UK Says Abortion Clinic Buffer Zones Remain ‘Under Review’ as Row Intensifies

UK Says Abortion Clinic Buffer Zones Remain ‘Under Review’ as Row Intensifies
Pro-life, anti-abortion activists hold placards as they protest outside of Belfast High court in Belfast, Northern Ireland, UK, on Jan. 30, 2019. (Paul Faith /AFP via Getty Images)
Alexander Zhang

The UK government has said the issue of abortion clinic buffer zones “remains under review” as the debate heats up over abortion and the right to protest.

Pro-abortion politicians and organisations in the UK have been calling for a nationwide network of “buffer zones” to limit anti-abortion protests near abortion clinics.

On May 30, the Faculty of Sexual and Reproductive Healthcare (FSRH), which represents more than 14,000 UK doctors, issued a new position statement arguing that even instances of quiet protest, such as prayer, can be “intimidating.”

Dr. Asha Kasliwal, FSRH president, said: “The only way to ensure patients are able to access healthcare free of harassment and intimidation is the legal implementation of buffer zones around abortion clinics across the UK.”

Dr. Edward Morris, president of the Royal College of Obstetricians and Gynaecologists (RCOG), added: “Abortion care is an essential sexual and reproductive health service, and buffer zones must be introduced to ensure that the privacy and rights of those who access these services are respected.”

In response, the UK Home Office said that the right to protest is a “vital part of a democratic society,” but it is “completely unacceptable that women accessing healthcare services should feel harassed or intimidated.”

“The police and local authorities have powers to restrict harmful protests and we expect them to take action in such cases,” said the spokeswoman.

“The issue of abortion buffer zones remains under review and we continue to monitor the prevalence of these protests with the welfare of women being at the centre of our consideration,” she added.

Political Tussle

The Home Office has previously rejected the idea of implementing nationwide buffer zone legislation around abortion facilities.

In 2018, following an extensive review, the then-home secretary Sajid Javid decided that introducing protest-free areas outside clinics “would not be a proportionate response.”

His successor Priti Patel pledged in 2020 that the government would again review the rules around protests in the vicinity of abortion clinics.

Earlier this month, the Scottish government voiced support for the introduction of buffer zones.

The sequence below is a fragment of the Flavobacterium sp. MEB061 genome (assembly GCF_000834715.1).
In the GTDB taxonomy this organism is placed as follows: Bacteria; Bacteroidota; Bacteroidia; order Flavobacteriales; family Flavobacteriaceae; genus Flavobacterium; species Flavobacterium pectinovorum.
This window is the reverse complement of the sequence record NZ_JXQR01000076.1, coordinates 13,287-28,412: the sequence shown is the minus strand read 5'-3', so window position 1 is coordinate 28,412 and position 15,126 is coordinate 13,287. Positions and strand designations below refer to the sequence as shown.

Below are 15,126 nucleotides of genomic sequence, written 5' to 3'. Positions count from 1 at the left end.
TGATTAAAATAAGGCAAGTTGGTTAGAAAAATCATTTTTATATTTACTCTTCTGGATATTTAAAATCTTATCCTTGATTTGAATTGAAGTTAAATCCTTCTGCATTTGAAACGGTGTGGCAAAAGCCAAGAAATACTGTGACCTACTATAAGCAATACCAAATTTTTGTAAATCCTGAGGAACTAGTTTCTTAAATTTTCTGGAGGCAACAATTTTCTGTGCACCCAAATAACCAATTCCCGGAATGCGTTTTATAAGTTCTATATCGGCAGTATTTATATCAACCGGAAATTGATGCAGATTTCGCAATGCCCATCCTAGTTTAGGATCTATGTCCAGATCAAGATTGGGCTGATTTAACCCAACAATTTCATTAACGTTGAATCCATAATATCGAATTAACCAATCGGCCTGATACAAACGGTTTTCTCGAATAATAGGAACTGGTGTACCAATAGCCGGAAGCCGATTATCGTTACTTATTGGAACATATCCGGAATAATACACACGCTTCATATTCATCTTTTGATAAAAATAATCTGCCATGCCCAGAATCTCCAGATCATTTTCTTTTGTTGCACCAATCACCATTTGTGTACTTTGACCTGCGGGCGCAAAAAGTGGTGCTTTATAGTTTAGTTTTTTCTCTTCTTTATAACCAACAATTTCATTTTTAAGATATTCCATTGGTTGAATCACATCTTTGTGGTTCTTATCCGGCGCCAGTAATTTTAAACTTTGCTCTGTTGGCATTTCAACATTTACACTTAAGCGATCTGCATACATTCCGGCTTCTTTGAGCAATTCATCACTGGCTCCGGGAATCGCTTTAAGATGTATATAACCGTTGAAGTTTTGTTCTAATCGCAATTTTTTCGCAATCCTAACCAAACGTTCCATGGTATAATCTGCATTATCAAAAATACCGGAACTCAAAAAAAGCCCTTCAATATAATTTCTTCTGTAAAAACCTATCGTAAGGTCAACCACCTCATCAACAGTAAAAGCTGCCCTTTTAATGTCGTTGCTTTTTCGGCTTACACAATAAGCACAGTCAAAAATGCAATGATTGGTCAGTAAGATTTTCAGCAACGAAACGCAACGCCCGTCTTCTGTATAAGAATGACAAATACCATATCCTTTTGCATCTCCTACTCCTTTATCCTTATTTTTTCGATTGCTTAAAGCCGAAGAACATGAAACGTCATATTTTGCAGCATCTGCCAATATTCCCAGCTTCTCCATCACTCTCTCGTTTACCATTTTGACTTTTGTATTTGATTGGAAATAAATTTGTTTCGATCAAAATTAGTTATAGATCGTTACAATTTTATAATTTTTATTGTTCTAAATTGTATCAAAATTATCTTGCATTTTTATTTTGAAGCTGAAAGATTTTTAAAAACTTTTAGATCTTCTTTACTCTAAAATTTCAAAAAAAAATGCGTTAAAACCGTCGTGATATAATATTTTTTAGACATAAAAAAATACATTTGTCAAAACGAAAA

Scotland’s First Minister Nicola Sturgeon said on May 12 she “strongly” supports calls for buffer zones to be set up. She will chair an emergency summit next month, and said her government is now “actively considering” how to legislate on the issue.

The Right to Protest

On May 27, a cross-party group of MPs proposed an amendment to the Public Order Bill to introduce buffer zones around clinics, which is expected to be debated in June.

In a debate in the House of Commons on May 23, Kit Malthouse, the minister for crime and policing, questioned the pro-abortion MPs’ support for clamping down on anti-abortion protests when they clearly backed protests for other causes.

He was “honestly and genuinely perplexed by the argument about buffer zones,” said Malthouse, adding: “I understand the sensitivity in that particular situation, but why is it that we object to and are willing to restrict that particular form of protest, but not others?”

He asked the MPs whether they were “possibly guilty of wanting to ban only protests” with which they do not agree.

The Society for the Protection of Unborn Children (SPUC), a British pro-life campaigning and educational organisation, said pro-abortion MPs have been trying to “demonise people who take part in pro-life vigils” and “making wild accusations with no basis in fact.”

Alithea Williams, SPUC’s public policy manager, said: “That they want to ban people witnessing quietly outside clinics, and often offering a lifeline to women who want to keep their baby, shows that they cannot tolerate any opposition to the abortion narrative.”

She echoed Malthouse’s comments on the inconsistencies in the pro-abortion politicians’ stance on the right to protest, saying: “Clearly their defence of the right to protest does not extend to pro-lifers.”

She added: “We call on the government to uphold the rights of pro-life people to peacefully witness against the tragedy of abortion, and we will be vigilant in opposing any moves to introduce buffer zones through this or any other bill.”

PA Media contributed to this report.